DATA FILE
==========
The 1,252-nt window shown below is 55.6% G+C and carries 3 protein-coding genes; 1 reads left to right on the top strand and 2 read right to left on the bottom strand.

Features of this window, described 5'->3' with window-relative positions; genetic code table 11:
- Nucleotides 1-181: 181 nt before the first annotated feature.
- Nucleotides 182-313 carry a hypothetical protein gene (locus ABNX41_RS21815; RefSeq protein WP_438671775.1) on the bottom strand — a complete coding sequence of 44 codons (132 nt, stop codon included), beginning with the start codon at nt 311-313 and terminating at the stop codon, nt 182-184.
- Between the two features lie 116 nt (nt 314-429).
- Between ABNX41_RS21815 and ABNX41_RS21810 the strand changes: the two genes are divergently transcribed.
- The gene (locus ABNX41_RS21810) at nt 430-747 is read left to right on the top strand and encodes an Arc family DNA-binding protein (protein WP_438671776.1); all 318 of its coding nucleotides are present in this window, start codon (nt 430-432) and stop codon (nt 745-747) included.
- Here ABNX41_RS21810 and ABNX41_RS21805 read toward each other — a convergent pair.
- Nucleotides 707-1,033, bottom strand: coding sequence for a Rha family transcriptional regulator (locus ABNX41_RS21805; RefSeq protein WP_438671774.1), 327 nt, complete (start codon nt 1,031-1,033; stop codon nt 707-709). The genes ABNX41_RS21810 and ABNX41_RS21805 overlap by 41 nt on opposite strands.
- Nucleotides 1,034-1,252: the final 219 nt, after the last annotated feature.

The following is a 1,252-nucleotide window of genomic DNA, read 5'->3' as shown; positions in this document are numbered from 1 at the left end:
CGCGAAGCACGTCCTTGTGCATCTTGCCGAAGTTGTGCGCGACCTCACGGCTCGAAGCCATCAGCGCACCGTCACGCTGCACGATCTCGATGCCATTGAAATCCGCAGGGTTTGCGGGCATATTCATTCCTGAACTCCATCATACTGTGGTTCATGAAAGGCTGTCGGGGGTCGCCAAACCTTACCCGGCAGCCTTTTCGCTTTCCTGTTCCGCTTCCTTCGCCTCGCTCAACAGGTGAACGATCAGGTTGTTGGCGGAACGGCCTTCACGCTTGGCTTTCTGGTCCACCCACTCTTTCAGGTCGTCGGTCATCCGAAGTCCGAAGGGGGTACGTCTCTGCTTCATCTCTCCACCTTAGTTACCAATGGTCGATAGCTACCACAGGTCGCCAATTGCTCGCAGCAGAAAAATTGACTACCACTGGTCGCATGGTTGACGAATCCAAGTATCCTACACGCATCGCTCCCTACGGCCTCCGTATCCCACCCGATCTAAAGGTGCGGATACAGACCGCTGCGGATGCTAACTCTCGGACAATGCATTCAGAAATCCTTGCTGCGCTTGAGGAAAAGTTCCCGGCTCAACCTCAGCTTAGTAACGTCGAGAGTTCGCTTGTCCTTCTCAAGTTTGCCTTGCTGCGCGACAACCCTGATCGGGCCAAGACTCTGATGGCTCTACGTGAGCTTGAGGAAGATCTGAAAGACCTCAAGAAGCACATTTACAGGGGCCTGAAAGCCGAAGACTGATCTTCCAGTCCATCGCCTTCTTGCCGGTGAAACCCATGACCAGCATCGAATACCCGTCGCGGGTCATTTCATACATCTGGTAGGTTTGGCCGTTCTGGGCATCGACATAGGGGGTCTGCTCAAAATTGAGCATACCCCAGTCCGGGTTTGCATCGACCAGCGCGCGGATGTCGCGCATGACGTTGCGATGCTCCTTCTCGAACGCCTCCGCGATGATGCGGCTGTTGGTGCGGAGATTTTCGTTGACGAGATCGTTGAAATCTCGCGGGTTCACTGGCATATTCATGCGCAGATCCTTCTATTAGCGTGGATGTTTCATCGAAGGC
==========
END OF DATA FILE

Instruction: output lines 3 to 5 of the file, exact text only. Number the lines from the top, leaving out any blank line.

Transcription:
- Nucleotides 1-181: 181 nt before the first annotated feature.
- Nucleotides 182-313 carry a hypothetical protein gene (locus ABNX41_RS21815; RefSeq protein WP_438671775.1) on the bottom strand — a complete coding sequence of 44 codons (132 nt, stop codon included), beginning with the start codon at nt 311-313 and terminating at the stop codon, nt 182-184.
- Between the two features lie 116 nt (nt 314-429).